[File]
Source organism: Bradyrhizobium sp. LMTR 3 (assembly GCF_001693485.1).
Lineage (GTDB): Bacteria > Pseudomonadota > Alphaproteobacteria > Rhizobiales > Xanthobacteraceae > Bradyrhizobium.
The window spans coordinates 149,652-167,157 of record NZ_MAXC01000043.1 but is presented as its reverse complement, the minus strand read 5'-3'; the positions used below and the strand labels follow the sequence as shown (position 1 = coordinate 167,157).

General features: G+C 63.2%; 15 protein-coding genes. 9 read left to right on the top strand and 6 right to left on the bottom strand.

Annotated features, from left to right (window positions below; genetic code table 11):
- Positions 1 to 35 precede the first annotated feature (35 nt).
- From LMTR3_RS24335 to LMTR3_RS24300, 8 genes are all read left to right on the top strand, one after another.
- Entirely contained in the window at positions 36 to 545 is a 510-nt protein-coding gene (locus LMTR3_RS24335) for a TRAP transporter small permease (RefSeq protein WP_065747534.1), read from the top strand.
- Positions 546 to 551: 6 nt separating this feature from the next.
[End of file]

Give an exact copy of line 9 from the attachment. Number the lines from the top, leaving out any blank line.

- Positions 546 to 551: 6 nt separating this feature from the next.